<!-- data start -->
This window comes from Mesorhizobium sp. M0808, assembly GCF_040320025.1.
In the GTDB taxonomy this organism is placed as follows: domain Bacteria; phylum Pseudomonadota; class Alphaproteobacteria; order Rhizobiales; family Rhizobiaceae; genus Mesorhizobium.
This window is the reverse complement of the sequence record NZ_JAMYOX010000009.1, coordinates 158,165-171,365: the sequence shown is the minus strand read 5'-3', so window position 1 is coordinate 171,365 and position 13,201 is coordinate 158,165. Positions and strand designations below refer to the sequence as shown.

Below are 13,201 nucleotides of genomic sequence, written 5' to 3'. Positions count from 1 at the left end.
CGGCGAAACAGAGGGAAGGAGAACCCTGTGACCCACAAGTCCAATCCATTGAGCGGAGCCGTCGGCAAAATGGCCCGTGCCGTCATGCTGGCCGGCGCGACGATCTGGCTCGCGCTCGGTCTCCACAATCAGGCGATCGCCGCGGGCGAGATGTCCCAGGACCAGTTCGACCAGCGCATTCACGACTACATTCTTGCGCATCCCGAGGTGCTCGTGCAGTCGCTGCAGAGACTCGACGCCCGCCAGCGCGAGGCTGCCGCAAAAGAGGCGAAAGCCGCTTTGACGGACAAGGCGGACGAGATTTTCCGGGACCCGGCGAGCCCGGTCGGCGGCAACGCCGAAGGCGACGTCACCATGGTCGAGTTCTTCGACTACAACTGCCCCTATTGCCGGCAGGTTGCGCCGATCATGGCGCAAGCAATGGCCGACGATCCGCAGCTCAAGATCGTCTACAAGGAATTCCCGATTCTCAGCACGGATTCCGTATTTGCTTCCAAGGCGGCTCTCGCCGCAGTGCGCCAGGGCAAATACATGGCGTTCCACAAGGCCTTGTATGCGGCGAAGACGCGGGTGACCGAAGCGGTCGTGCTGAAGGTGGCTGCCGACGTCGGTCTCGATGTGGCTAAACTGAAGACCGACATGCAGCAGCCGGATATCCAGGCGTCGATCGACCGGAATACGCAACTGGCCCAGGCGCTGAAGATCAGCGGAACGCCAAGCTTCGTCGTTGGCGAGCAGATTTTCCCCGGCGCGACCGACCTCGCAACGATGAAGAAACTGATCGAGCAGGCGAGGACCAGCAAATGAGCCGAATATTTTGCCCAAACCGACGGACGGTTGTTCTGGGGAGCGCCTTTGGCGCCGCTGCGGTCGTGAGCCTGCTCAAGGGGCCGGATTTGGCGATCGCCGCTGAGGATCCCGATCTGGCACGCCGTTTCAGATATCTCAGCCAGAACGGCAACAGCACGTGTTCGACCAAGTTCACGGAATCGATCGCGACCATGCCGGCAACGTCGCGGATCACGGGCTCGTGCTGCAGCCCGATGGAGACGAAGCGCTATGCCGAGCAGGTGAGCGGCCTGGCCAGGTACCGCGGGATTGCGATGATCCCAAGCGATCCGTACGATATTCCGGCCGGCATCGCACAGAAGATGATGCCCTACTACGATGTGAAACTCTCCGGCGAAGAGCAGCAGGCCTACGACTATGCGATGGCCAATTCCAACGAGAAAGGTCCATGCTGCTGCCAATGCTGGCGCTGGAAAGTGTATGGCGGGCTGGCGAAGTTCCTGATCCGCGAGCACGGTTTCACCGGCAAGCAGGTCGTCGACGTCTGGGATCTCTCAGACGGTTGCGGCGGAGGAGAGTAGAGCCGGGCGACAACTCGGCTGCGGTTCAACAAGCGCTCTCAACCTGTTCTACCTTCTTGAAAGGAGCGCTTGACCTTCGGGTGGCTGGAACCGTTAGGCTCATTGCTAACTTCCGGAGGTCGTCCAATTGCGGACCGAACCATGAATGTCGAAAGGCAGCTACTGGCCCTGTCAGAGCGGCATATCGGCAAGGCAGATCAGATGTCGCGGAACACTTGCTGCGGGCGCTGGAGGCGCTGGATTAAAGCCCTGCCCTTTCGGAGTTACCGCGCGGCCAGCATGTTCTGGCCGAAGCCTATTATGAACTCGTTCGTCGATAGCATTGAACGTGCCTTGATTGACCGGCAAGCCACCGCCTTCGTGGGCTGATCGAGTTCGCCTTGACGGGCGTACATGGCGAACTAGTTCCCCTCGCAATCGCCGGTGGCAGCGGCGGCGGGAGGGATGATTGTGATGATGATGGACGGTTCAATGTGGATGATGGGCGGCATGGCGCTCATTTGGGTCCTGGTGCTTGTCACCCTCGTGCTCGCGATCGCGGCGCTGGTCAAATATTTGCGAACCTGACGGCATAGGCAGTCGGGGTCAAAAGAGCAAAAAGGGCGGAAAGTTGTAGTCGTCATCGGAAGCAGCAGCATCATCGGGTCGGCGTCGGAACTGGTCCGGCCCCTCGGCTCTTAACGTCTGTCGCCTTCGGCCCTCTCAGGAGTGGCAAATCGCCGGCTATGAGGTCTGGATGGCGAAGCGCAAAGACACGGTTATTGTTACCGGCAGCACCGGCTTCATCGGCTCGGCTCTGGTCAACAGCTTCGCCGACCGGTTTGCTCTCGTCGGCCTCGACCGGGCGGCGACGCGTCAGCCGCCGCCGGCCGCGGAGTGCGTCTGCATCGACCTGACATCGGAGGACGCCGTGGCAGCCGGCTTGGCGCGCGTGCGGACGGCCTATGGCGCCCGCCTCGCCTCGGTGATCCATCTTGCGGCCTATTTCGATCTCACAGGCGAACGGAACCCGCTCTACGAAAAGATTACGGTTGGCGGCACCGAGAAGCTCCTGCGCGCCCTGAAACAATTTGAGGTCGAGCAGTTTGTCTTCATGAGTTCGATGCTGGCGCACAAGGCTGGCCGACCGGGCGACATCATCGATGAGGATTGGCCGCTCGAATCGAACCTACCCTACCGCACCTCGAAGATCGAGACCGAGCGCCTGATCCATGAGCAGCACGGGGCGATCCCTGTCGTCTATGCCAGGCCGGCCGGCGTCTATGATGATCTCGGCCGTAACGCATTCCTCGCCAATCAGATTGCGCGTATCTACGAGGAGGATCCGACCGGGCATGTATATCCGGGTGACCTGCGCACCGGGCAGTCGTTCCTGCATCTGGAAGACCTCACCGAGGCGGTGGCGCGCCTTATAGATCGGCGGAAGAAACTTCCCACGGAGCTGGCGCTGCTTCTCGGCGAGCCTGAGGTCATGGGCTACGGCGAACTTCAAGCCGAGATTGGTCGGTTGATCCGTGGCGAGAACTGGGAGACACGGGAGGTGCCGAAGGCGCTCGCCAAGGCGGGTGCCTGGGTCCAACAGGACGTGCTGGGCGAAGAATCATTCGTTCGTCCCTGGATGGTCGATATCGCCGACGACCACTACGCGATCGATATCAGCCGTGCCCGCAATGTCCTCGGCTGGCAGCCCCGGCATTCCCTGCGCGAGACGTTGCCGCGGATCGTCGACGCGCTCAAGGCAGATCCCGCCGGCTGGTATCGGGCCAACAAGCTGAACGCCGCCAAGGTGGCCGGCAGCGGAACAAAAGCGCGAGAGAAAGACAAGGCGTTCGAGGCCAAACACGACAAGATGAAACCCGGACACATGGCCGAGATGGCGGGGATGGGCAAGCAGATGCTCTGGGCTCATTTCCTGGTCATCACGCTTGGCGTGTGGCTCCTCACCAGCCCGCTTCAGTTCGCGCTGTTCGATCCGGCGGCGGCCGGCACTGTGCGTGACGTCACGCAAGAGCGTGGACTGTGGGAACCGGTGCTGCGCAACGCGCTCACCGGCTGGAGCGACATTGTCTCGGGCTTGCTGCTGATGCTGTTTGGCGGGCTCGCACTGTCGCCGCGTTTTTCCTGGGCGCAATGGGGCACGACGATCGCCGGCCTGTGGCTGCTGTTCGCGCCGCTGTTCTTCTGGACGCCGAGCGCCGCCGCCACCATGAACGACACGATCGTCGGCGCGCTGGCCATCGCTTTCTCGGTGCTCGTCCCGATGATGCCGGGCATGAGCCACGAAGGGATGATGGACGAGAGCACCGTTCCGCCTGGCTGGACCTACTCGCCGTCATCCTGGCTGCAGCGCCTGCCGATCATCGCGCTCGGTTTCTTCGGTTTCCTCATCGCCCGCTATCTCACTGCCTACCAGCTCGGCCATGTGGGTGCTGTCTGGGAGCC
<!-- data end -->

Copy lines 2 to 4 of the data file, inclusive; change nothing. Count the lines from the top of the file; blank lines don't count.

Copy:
In the GTDB taxonomy this organism is placed as follows: domain Bacteria; phylum Pseudomonadota; class Alphaproteobacteria; order Rhizobiales; family Rhizobiaceae; genus Mesorhizobium.
This window is the reverse complement of the sequence record NZ_JAMYOX010000009.1, coordinates 158,165-171,365: the sequence shown is the minus strand read 5'-3', so window position 1 is coordinate 171,365 and position 13,201 is coordinate 158,165. Positions and strand designations below refer to the sequence as shown.

Below are 13,201 nucleotides of genomic sequence, written 5' to 3'. Positions count from 1 at the left end.